Japanese astronaut sorry for 9cm ISS growth mistake

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Members of the International Space Station expedition 54/55, Norishige Kanai (L) of the Japan Aerospace Exploration Agency (JAXA), Roscosmos cosmonaut Anton Shkaplerov (C), and Nasa astronaut Scott Tingle (R) before the launch of the Soyuz MS-07 spacecraft at the Baikonur cosmodrome in Kazakhstan on 17 December 2017Image source, Reuters
Image caption,
Astronaut Norishige Kanai (L) left Earth for the ISS last month on a six-month mission

A Japanese astronaut has apologised for wrongly stating he has grown 9cm (3.5in) since arriving at the International Space Station (ISS) just over three weeks ago.

Norishige Kanai said in fact he grew by 2cm, blaming "a measurement mistake".

"I'm very sorry for tweeting out such fake news," he tweeted in Japanese.

His original incorrect claim sparked global fascination among social media users. Astronauts grow an average of between 2-5cm in space.

This is because of the absence of gravity which allows the vertebrae in their spines to spread apart.

'A bit relieved'

Mr Kanai originally tweeted (in Japanese): "Good morning, everybody. I have a major announcement today. We had our bodies measured after reaching space, and wow, wow, wow, I had actually grown by as much as 9cm!

"I grew like some plant in just three weeks. Nothing like this since high school. I'm a bit worried whether I'll fit in the Soyuz seat when I go back."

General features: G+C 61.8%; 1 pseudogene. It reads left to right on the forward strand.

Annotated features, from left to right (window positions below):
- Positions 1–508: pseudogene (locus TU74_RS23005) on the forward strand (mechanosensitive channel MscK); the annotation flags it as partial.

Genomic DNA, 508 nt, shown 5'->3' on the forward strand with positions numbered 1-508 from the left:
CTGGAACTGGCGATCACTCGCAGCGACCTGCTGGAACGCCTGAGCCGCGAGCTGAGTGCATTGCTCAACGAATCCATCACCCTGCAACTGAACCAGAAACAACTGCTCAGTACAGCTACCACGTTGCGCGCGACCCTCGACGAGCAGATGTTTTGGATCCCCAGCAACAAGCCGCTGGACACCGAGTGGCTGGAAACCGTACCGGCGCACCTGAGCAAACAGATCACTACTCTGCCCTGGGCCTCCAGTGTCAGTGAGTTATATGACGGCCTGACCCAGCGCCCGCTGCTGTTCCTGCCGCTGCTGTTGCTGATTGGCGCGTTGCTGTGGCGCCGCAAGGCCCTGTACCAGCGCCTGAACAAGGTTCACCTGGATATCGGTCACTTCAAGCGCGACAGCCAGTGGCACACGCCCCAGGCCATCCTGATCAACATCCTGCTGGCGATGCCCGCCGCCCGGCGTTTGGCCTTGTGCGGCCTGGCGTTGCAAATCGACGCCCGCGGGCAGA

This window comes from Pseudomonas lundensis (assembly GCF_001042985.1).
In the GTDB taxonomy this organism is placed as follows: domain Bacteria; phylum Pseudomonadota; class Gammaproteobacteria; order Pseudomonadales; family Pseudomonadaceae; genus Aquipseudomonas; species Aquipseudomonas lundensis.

But later on, he tweeted that his Russian commander on the ISS, Anton Shkaplerov, was sceptical, "so I quickly measured myself and was roughly 182 cm. 2 cm plus my height on earth".

"So it was a measurement mistake (?), but it seems many people are talking about it.

"I have no back pains, and actually the pain around my neck and shoulders is gone, so I doubt I'm 9 cm taller. Flight Commander Shkaplerov would know these things, he's such a veteran."

Mr Kanai said he was a "bit relieved", adding: "I'll probably fit into the Soyuz when I go home."

The Soyuz spacecraft which takes the astronauts from and to Earth has a limit on seating height. If crew members become too tall, it could pose a problem.

Astronauts can grow while in space and return to a normal height when they go back to Earth.

This is the first space mission for the Japanese astronaut who was previously a diving medical officer with the Japan Maritime Self-Defense Force.